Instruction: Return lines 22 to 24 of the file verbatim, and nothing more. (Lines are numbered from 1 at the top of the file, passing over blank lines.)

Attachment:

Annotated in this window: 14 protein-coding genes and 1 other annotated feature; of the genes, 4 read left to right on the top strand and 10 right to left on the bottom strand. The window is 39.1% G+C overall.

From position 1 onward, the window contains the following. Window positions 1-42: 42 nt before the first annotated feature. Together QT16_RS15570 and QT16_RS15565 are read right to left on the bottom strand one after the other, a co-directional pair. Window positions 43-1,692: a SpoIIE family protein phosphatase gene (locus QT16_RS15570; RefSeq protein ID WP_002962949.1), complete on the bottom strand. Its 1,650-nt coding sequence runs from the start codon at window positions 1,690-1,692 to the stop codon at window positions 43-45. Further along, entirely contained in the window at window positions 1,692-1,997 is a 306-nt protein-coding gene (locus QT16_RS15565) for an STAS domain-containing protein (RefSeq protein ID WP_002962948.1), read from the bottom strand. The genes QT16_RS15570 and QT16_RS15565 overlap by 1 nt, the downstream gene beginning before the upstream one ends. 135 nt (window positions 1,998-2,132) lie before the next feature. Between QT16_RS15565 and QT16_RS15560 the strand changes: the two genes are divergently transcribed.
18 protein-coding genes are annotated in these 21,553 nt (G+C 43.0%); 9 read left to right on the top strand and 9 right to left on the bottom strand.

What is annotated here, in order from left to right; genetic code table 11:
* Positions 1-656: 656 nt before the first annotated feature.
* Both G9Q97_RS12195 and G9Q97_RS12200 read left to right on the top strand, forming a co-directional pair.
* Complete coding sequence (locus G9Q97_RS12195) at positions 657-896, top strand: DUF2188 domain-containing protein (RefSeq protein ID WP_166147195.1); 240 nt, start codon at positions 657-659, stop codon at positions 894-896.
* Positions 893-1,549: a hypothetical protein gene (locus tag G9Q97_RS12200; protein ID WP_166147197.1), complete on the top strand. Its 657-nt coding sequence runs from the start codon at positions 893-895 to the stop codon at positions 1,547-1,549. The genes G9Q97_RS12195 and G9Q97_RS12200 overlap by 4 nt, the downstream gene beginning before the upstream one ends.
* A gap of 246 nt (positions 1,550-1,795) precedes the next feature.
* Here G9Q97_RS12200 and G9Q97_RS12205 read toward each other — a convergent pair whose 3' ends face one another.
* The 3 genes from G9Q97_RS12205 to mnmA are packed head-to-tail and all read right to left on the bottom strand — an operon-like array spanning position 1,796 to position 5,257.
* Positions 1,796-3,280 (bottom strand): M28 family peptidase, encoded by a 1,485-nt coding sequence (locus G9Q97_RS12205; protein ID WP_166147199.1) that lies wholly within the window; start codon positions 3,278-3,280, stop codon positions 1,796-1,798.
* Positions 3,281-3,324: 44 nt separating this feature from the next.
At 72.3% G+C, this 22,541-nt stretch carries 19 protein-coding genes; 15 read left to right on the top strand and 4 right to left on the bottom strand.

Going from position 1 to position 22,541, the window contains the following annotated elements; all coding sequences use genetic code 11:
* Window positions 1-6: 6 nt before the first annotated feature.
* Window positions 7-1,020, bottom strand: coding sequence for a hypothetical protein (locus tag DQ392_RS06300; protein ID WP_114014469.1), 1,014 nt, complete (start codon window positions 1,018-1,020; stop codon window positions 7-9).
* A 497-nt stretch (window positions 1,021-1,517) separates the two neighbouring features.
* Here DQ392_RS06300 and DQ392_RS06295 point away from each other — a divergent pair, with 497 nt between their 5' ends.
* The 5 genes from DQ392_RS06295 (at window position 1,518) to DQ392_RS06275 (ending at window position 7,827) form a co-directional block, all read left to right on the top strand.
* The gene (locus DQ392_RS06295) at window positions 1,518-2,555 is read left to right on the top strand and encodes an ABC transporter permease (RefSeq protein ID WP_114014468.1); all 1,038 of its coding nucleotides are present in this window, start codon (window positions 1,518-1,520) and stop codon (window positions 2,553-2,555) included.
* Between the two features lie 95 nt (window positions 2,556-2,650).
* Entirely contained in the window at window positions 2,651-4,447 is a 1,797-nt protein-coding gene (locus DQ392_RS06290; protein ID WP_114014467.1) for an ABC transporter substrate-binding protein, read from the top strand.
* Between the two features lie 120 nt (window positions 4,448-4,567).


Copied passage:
* Between the two features lie 95 nt (window positions 2,556-2,650).
* Entirely contained in the window at window positions 2,651-4,447 is a 1,797-nt protein-coding gene (locus DQ392_RS06290; protein ID WP_114014467.1) for an ABC transporter substrate-binding protein, read from the top strand.
* Between the two features lie 120 nt (window positions 4,448-4,567).